Not everyone can say they have a green thumb. Most people are lucky to know someone who can simply navigate their way around a garden, let alone the garden shed. Green thumb, or not, garden maintenance doesn’t have to be as hard as you think – or as expensive.
To achieve a garden worthy of landscaping awards there are a few key words you need to understand: weeding, edging, mulching, cultivating soil, spacing and sizing. If these words sound like nonsense, keep reading! We’re here to break them down and relieve your garden-maintenance stress, on a budget.
It all starts with weeding. If not the most tedious, it is the most important. There are two main ways to weed, by hand or with pesticides. By law in Mississauga — and Ontario at large — you can only use bio-pesticides and some low-risk pesticides for cosmetic purposes on your lawn and garden. Bio-pesticides eliminate unwanted pests using animals, plants and even some minerals. Canola oil and baking soda are examples of bio-pesticides that might be lying around your home. Low-risk pesticides pose little risk to the health of the user and the environment they’re being used in; they are also less likely to harm non-targeted organisms.
To avoid the hassle of checking which pesticides abide by the law, reach for a tool instead. There are a number of tools that can be used for weeding, the most basic being a garden hoe. For those pesky small weeds, a pointy Dutch hoe will do the trick. But for large weeds you’ll need an old English hoe. When deciding which tool is right for you remember two key words: length and weight. You want a tool with a handle long enough to touch the ground without you needing to bend over, and light enough for you to lift up repeatedly without straining yourself.
The biggest and most common garden maintenance mistake is digging around and under the targeted weed. Doing this will spread the seed, only making your problem worse. Simply drag the hoe on the ground moving the soil on top to pulling the weed out. It is best to do your weeding on a sunny, dry day — and this isn’t because these days are more enjoyable than rainy ones – it is to avoid having to pick up weeds after pulling them out of the ground. On sunny, dry days the heat from the sun will dry out the seed of the weed and prevent it from growing back.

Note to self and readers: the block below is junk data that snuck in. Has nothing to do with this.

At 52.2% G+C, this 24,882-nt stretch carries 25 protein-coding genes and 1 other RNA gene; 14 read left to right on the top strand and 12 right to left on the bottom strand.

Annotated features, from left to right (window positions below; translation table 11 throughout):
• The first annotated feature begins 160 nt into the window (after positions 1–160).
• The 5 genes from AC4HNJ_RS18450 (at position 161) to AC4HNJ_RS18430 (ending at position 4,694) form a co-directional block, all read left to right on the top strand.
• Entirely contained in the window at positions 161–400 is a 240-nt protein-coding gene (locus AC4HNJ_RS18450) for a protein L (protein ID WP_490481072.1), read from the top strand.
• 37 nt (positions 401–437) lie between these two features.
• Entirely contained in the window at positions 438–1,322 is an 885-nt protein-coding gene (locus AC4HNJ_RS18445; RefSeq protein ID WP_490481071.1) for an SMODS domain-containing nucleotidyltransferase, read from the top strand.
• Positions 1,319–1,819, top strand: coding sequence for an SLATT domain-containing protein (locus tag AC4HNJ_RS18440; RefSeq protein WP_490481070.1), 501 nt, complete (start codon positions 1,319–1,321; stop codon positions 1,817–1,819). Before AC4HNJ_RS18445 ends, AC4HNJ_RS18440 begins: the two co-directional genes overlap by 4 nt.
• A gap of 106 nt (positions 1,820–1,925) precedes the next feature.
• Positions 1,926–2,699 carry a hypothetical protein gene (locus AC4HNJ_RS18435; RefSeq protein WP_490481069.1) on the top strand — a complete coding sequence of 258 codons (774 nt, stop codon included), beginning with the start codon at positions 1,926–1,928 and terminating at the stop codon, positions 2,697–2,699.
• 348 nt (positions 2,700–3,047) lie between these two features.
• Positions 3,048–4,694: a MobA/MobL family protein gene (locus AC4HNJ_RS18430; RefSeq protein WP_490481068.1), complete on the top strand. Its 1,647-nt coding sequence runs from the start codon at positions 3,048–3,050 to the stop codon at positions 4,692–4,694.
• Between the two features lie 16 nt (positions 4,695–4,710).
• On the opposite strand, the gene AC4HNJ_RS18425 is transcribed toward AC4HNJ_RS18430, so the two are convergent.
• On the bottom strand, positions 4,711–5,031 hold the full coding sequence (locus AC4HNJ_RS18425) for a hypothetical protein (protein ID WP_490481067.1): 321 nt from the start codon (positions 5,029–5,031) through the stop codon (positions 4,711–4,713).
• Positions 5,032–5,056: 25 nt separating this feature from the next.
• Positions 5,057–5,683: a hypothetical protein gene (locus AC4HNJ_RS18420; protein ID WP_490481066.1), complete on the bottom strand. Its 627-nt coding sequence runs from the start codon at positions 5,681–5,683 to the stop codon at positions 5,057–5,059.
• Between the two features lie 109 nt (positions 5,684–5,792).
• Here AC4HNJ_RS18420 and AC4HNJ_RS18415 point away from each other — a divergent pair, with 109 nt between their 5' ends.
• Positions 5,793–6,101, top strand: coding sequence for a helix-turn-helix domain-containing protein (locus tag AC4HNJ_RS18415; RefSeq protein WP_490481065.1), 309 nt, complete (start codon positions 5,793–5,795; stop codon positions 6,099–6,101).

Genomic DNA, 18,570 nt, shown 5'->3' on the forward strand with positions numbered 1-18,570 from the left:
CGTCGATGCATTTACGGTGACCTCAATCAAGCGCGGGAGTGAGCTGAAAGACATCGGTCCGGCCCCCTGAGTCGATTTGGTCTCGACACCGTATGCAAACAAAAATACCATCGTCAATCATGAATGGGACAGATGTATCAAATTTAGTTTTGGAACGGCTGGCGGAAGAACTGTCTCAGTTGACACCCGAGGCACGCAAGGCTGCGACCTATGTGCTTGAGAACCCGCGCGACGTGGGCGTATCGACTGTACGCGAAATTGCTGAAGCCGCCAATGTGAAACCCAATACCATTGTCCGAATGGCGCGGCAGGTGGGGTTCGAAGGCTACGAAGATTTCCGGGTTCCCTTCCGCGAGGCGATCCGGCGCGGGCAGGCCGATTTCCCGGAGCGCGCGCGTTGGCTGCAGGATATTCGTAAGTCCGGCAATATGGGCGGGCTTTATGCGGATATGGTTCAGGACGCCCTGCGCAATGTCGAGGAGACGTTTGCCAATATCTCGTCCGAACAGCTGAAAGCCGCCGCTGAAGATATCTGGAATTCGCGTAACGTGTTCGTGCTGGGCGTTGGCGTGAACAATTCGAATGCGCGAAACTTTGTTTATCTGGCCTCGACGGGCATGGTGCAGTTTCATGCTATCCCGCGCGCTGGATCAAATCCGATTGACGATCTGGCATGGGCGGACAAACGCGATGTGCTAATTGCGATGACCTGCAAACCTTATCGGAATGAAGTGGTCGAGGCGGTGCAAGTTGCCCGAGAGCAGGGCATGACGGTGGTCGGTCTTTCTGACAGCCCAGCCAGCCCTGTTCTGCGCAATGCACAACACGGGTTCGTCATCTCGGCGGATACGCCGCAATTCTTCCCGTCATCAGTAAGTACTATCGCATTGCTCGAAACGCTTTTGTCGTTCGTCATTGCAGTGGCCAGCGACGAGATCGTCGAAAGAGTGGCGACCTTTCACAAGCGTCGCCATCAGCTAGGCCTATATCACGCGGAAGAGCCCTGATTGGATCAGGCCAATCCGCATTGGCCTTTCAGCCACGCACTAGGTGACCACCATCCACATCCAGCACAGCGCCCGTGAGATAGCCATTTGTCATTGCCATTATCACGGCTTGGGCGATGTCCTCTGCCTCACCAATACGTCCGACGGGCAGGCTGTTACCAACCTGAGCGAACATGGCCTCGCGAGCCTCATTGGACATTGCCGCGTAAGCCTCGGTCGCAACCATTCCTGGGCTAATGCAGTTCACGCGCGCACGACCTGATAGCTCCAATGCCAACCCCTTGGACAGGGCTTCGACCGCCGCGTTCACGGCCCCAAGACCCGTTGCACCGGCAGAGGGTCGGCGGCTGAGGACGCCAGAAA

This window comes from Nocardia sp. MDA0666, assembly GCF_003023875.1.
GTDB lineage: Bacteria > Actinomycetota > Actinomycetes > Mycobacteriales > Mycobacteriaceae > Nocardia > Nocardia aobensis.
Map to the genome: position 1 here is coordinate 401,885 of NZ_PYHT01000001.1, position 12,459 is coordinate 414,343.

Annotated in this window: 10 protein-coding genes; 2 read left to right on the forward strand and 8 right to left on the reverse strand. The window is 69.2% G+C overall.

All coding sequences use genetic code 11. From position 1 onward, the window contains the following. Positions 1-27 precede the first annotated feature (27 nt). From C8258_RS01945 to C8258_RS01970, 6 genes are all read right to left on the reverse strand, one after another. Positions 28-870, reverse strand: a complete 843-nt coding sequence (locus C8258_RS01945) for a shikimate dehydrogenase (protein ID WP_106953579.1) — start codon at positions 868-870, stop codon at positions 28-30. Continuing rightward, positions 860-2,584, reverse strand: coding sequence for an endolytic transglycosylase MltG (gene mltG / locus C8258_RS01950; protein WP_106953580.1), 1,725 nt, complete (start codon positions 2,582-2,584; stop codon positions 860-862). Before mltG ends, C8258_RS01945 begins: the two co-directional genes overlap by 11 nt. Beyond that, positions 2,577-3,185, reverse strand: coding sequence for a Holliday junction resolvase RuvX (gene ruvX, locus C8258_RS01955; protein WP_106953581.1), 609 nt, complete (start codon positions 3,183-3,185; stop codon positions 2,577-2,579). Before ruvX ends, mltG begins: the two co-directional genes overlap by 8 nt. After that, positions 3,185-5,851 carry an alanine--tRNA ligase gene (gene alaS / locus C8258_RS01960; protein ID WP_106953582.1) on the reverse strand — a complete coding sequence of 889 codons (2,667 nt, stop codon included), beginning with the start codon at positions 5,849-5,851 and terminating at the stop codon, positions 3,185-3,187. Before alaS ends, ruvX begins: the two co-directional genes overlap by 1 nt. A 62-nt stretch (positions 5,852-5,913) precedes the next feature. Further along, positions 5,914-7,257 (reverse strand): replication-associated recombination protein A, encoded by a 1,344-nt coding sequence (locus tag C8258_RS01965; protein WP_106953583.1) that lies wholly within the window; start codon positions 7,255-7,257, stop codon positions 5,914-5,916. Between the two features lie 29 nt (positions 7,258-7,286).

Edging creates a barrier between flowerbeds and grass areas and prevents grass from growing in and consuming the garden. Some people use plastic barriers bought at garden maintenance stores in Mississauga, but over time those need replacing. This year instead of replacing them, buy a step-edging tool.
A step edger uses your body weight to cut a clean line between grass and a path, or flower bed. The sharp edge forms a semi-circle that is attached to a long handle. By stepping on the blade you push the tool into the grass with a slight right to left motion. Once removed, you have created air space that will prevent grass roots from growing in. By moving the grass, you lifted with the edger you’ll have a shallow trench between the grass and your bed. When laying new soil or mulch, make sure the trench remains by spreading it thinly and pushing it down with a shovel.
For the most aesthetically pleasing look, use a garden hose to outline where you want your flowerbed to come out to. By using a rock on each end to hold it in place, you can follow along the hose with your edger to create the perfect bed line. This tip is especially helpful if your flowerbed is interrupted by a walk way or path. Using the garden hose will ensure that the bed line flows over the path without being interrupted, looking even.
If you just finished edging a flowerbed and decided to make it a little bigger than last year, you should consider mulching the new area to help the soil retain moisture and prevent weeds from growing in. This step will save you time from both watering and weeding. There are seven different types of mulch to choose from, each with their own benefits for different plants and gardens. Try to keep mulch around two or three inches thick. Too little much wont stop weed growth and too much mulch will prevent water from getting to the plants roots.
Bark being the most common, can be bought either shredded or clipped and in the colour of your choice. While the colour is there for looks, this type of mulch is best used around trees, shrubs and garden beds where you won’t be doing a lot of digging in the near future (this type of mulch can be hard to move around). Compost and compost manure is another type of mulch that can be used just about anywhere, but is most effective at the beginning of the planting season to give plants a boost of nutrients.